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QUESTION:

Hi everyone

Is it possible to calculate the covariance of two signals, not by the standard cov function, but by wcoherence instead? Below is a code example:

% make data

rng default;

t = 0:0.001:2;

x = cos(2*pi*10*t).*(t>=0.5 & t<1.1)+cos(2*pi*50*t).*(t>= 0.2 & t< 1.4)+0.25*randn(size(t));

y = sin(2*pi*10*t).*(t>=0.6 & t<1.2)+sin(2*pi*50*t).*(t>= 0.4 & t<1.6)+ 0.35*randn(size(t));

% calculate cross-spectrum

[~,wcs,f,coi] = wcoherence(x,y,1/0.001);

wcs=real(wcs);

% covariances

cc_cov=cov(x,y);cc_cov=cc_cov(2);

cc_wcoh=trapz(t,trapz(f,wcs)); %????!

% plot results

figure

h = pcolor(t,log10(f),wcs);

h.EdgeColor = 'none';

ax = gca;

hold on;

plot(ax,t,log10(coi),'k--','linewidth',2);

colorbar;

ax.XLabel.String='Time (s)';

ax.YLabel.String='Logarithmic frequency';

ax.Title.String = {'Wavelet cross spectrum';['cov(x,y)=',num2str(cc_cov),' | cov_{wavelet}=',num2str(cc_wcoh)]};

Now, obviously my understanding of how to calculate the covariance from the wcoherence output (cov_wav) is flawed.

Can anyone help me get this right?

Essentially what I am trying to do is to calculate the cross spectrum of two signals and determine which regions in the resulting scalogram to include in an estimate of a covariance, as opposed to including everything (as is the case with the cov function).

Thanks in advance!

Cheers

Jakob

Bjorn Gustavsson
on 19 Feb 2019

Well, to me it looks as if the wcoherence function returns a normalized cross-spectra, i.e. something like

WC = FT(A).*FT(B)/sqrd(|FT(A)|*|FT(B)|)

Since the covariance are not normalized like that (the correlation-matrix is), you cant go from WC - COV. Perhaps you can select periods to include in covariance clculations from time-periods with interesting coherence.

HTH

Bjorn Gustavsson
on 26 Feb 2019

Your choise of frequencies seems a bit odd to me. If you just take the inverse of the first few frequencies you get the corresponding period-times of the low-frequency Fourier-component:

2400 2375.9 2352 2328.4 2305

That is very long period-times compared to the time of your window of 200 samples (10 s). Your entire measurement time is 2400 s, if I got it rights. If you want to separate variations with such periods you'll have to have data from a longer observation-period. Would this be something that gives good enough cross-spectra?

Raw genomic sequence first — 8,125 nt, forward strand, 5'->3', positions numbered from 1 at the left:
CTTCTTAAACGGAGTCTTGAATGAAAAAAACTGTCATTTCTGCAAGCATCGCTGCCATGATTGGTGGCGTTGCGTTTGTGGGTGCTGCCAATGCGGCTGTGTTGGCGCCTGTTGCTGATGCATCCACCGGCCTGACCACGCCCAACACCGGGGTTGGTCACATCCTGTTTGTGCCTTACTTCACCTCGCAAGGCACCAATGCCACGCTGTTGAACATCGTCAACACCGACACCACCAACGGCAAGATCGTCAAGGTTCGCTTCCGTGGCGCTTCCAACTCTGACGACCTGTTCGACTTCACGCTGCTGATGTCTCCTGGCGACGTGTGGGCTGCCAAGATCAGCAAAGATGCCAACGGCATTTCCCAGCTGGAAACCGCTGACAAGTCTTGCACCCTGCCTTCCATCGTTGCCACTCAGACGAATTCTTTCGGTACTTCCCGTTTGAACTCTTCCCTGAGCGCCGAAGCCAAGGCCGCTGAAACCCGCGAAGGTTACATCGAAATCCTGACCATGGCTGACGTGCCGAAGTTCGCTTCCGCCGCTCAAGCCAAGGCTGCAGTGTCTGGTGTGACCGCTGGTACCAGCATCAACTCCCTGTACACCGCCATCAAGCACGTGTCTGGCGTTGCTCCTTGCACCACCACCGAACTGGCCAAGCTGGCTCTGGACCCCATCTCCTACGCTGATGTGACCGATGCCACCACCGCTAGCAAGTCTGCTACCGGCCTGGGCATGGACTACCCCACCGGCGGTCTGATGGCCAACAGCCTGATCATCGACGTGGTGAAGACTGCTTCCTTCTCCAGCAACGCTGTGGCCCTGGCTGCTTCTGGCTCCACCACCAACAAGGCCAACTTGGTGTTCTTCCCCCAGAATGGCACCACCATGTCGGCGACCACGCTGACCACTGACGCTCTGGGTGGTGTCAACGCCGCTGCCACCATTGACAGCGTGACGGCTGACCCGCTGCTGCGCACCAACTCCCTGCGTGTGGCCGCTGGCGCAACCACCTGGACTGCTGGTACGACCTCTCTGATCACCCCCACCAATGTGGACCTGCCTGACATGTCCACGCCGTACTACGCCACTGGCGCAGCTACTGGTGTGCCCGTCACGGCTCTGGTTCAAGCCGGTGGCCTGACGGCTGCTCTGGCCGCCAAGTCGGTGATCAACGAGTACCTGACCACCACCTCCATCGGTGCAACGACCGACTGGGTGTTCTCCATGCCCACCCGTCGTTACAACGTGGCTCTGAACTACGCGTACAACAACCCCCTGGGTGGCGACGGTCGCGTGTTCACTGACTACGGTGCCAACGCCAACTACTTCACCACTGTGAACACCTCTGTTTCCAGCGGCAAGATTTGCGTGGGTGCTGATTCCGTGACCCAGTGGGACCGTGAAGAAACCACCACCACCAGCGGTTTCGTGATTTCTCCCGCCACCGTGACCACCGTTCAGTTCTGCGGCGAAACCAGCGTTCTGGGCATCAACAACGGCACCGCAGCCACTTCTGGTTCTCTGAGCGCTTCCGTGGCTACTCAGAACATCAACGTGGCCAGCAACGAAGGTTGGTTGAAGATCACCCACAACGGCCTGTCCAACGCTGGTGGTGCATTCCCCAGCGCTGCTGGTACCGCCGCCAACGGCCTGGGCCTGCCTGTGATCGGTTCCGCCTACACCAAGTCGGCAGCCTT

Fin = linspace(0,10,400);

[SA,F,T,PA] = spectrogram(A,400,200,Fin,20);

[SB,F,T,PB] = spectrogram(B,400,200,Fin,20);

XAB = real(SA.*conj(SB));

subplot(3,1,1)

pcolor(T,F,asinh(XAB)),shading flat

colorbar

subplot(3,1,2)

pcolor(T,F(5:end),XAB(5:end,:)),shading flat

colorbar

subplot(3,1,3)

pcolor(T,F(1:15),XAB(1:15,:)),shading flat

colorbar

HTH

Bjorn Gustavsson
on 5 Mar 2019

Well dont jump to that conclusion, the power-spectra is the Fourier-transform of the autocorrelation function, likewise for the cross-covariance and cross-spectra:

x = 0:100;

K = exp(-(x-20).^2/5^2) + exp(-(x-70).^2/12^2);

a = randn(5000,1);

b = randn(5000,1);

A = conv2(a,K','full');

B = conv2(b,K','full');

clf

subplot(2,1,1)

plot(fftshift(ifft((fft(A).*conj(fft(A)))))/numel(A),'r')

hold on

plot(xcorr(A,numel(A)/2,'unbiased'))

subplot(2,1,2)

xcAB = xcorr([A,B],numel(A)/2,'unbiased');

plot(fftshift(ifft((fft(A).*conj(fft(B)))))/numel(A),'r')

hold on

plot(xcAB(:,2))

The "only" difference between this and what you get with the spectrogram/wavelet spectra is that those methods cuts the data into shorter (possibly overlapping segments) and applies the same functions to those data-segements. Thus making it possible to see temporal variations in spectral content/covariance.

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